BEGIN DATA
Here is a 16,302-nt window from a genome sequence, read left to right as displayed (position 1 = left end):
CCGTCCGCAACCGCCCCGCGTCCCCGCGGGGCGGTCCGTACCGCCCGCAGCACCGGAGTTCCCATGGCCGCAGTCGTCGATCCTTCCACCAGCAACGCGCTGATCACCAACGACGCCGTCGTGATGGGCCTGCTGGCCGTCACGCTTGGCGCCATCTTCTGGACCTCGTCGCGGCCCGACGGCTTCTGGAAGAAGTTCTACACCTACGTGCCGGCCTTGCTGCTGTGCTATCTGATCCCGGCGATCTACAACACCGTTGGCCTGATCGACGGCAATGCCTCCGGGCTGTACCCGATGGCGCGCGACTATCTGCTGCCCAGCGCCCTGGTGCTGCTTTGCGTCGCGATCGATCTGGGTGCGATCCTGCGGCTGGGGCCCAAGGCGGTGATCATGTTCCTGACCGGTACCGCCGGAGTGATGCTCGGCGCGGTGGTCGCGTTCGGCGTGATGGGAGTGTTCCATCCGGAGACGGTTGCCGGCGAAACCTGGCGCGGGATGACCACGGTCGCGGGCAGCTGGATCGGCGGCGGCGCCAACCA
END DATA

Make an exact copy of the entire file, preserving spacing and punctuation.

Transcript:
Here is a 16,302-nt window from a genome sequence, read left to right as displayed (position 1 = left end):
CCGTCCGCAACCGCCCCGCGTCCCCGCGGGGCGGTCCGTACCGCCCGCAGCACCGGAGTTCCCATGGCCGCAGTCGTCGATCCTTCCACCAGCAACGCGCTGATCACCAACGACGCCGTCGTGATGGGCCTGCTGGCCGTCACGCTTGGCGCCATCTTCTGGACCTCGTCGCGGCCCGACGGCTTCTGGAAGAAGTTCTACACCTACGTGCCGGCCTTGCTGCTGTGCTATCTGATCCCGGCGATCTACAACACCGTTGGCCTGATCGACGGCAATGCCTCCGGGCTGTACCCGATGGCGCGCGACTATCTGCTGCCCAGCGCCCTGGTGCTGCTTTGCGTCGCGATCGATCTGGGTGCGATCCTGCGGCTGGGGCCCAAGGCGGTGATCATGTTCCTGACCGGTACCGCCGGAGTGATGCTCGGCGCGGTGGTCGCGTTCGGCGTGATGGGAGTGTTCCATCCGGAGACGGTTGCCGGCGAAACCTGGCGCGGGATGACCACGGTCGCGGGCAGCTGGATCGGCGGCGGCGCCAACCA